2

In a pre-Westfall case (which might as well have motivated the 1988 law that increased Congresspersons' immunity against civil lawsuits), NYT reports (1987)

A Federal appeals court panel has ruled that a member of Congress may be sued for defamatory statements made in a letter to the executive branch even if considers the comments part of his official duties.

The 2-to-1 ruling Friday, written by Judge James L. Buckley of the United States Court of Appeals for the District of Columbia, ordered the lower court to reconsider a case it had dismissed against Representative Don Sundquist, a Tennessee Republican.

The appeals court ruled that Mr. Sundquist's comments about a Tennessee lawyer in a 1985 letter to William French Smith, then the Attorney General, were not covered by the ''speech or debate'' clause in the Constitution. The clause protects members of Congress from legal action against remarks made in Congressional debate, committee work or in performing other legislative duties.

Judge Buckley, a former Republican Senator from New York, rejected what he said was an effort to extend the reach of official immunity to members of Congress. He wrote: ''We hold that members of Congress are not entitled to immunity for common law torts committed while acting within the scope of their official duties but outside the sphere protected by the speech or debate clause.''

What ultimately happened to this case against Don Sundquist in the aftermath? And if it is known, was this case relevant for the adoption of the 1988 Westfall Act? (The answer to the latter questions seems "no" because of Wesfall v. Erwin.)

1

Still not sure what the ultimate fate of this case was, but very interestingly, the case did take a wider political angle:

Following the court of appeals' denial of Representative Sundquist's petition for rehearing, the House of Representatives unanimously passed a privileged resolution requesting the Supreme Court to grant certiorari. The resolution stated that the divided panel's decision "will have an adverse effect on the performance of important official duties by Members of the House and will deprive citizens of an irreplaceable source of information about the functioning of their government ...." Six weeks after the House expressed its desire to obtain review of the court of appeals decision, the Supreme Court denied Representative Sundquist's petition for a writ of certiorari.

Also this was a somewhat divided Supreme Court decision as well:

Justices White, Blackmun, and O'Connor voted to grant certiorari. [108 S. Ct. 2914 (1988).]

And yes, the Sundquist case was brought up in the April 1988 hearings to amend the Federal Tort Claims Act, in particular in the deposition of Deputy Asst. Attorney General Robert L. Willmore, who argued that the courts went too far in allowing the lawsuit against a Congressman to proceed. (Although he mentioned the Sundquist case a couple of pages after the "star" Wesfall v. Erwin case.) Willmore wrote right after mentioning Sundquist that:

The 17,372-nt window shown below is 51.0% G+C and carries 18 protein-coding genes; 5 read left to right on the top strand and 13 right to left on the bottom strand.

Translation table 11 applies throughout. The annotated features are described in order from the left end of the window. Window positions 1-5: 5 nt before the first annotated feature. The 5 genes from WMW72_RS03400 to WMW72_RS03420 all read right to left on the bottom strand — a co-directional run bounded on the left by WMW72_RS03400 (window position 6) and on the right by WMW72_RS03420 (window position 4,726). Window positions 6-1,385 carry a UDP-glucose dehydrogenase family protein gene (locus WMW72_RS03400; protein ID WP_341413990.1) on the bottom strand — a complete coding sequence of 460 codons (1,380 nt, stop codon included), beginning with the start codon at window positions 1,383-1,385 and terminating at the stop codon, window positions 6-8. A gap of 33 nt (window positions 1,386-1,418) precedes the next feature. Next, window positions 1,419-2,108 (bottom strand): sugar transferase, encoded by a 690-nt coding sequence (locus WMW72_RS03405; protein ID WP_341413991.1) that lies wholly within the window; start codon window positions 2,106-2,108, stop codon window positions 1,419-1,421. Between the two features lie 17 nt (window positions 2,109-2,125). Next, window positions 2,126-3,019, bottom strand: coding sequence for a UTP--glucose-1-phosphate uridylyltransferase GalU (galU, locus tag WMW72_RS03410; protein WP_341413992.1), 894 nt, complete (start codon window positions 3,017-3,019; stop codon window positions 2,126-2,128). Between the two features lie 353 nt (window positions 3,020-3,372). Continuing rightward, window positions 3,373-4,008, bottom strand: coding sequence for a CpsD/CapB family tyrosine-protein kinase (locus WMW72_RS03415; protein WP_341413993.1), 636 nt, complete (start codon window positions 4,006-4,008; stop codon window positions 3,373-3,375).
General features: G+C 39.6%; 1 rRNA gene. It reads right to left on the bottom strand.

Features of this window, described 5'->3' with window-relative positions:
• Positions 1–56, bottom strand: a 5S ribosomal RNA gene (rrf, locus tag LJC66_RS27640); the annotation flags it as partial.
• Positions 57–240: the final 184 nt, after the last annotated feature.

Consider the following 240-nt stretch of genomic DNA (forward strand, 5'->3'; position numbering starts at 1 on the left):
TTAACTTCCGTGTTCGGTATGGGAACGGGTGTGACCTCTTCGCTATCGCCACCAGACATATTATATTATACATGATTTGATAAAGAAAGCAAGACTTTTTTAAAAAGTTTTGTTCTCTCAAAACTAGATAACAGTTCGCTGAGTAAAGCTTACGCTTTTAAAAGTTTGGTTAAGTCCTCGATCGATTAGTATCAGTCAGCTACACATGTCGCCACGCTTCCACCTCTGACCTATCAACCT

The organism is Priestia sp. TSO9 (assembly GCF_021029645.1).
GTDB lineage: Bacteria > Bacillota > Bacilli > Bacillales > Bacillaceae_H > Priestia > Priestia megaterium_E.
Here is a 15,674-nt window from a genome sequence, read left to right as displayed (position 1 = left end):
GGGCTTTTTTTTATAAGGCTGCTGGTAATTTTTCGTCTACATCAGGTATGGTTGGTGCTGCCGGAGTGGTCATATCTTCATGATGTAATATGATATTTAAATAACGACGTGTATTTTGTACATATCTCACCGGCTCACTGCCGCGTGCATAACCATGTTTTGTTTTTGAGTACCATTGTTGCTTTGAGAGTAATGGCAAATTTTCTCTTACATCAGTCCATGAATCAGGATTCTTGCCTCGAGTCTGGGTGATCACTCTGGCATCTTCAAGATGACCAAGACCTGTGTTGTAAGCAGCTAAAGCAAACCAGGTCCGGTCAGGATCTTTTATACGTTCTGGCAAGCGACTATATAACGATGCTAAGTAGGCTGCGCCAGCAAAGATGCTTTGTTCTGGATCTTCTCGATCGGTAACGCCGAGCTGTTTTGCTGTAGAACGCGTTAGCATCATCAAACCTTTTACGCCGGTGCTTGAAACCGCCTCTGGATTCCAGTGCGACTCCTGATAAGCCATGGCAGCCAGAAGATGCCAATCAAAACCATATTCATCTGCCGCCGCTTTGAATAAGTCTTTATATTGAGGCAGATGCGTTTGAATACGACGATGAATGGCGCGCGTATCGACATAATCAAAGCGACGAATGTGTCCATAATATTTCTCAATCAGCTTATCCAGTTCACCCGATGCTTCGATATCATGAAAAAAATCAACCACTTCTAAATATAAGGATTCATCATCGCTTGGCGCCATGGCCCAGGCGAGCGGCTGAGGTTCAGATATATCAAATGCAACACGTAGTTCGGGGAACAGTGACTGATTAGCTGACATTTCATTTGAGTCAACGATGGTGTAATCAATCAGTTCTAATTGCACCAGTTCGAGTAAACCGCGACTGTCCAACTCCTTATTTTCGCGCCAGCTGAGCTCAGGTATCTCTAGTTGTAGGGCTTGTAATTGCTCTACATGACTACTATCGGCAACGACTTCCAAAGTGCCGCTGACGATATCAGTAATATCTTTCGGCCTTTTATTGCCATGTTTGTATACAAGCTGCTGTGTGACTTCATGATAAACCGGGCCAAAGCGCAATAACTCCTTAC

In short, we are now faced with an immediate crisis of personal liability exposure for the entire federal workforce.

And some 3rd party commentary confirming that obvious connection:

In 1985, Representative Don Sundquist of Tennessee wrote to Attorney General William French Smith, alleging that an attorney was harassing three judicial officers of a Memphis juvenile court and obstructing the administration of federal child-support laws. The attorney then sued Sundquist for libel. Although the district court held that the act was protected by the Speech or Debate Clause, the D.C. Circuit applied Proxmire and reversed. The House of Representatives subsequently adopted (413-0) an unusual resolution introduced by the Speaker, which stated that the House viewed the decision of the Court of Appeals in Sundquist "with deep concern" and urged the Supreme Court to grant review in the case "and reach a just result."

When Representative Barney Frank introduced the Westfall Act around the same time, he incorporated a provision extending the Tort Claims Act's protection to the judicial and legislative branches. The Deputy Assistant Attorney General who testified at the House hearing on the bill observed that all Members were familiar with the Sundquist case and explained: "You do not want all these lawsuits against Members of Congress being tried under the Federal Tort Claims Act, and the Government in a position where it cannot use the Speech or Debate Clause." The Washington Post noted that the proposed legislation responded to both Westfall and Sundquist. [footone:] See Daniel B. Moskowitz, Congress May Undo Civil Servants' Vulnerability to Suits, WASH. POST, May 30, 1988, at BF11.

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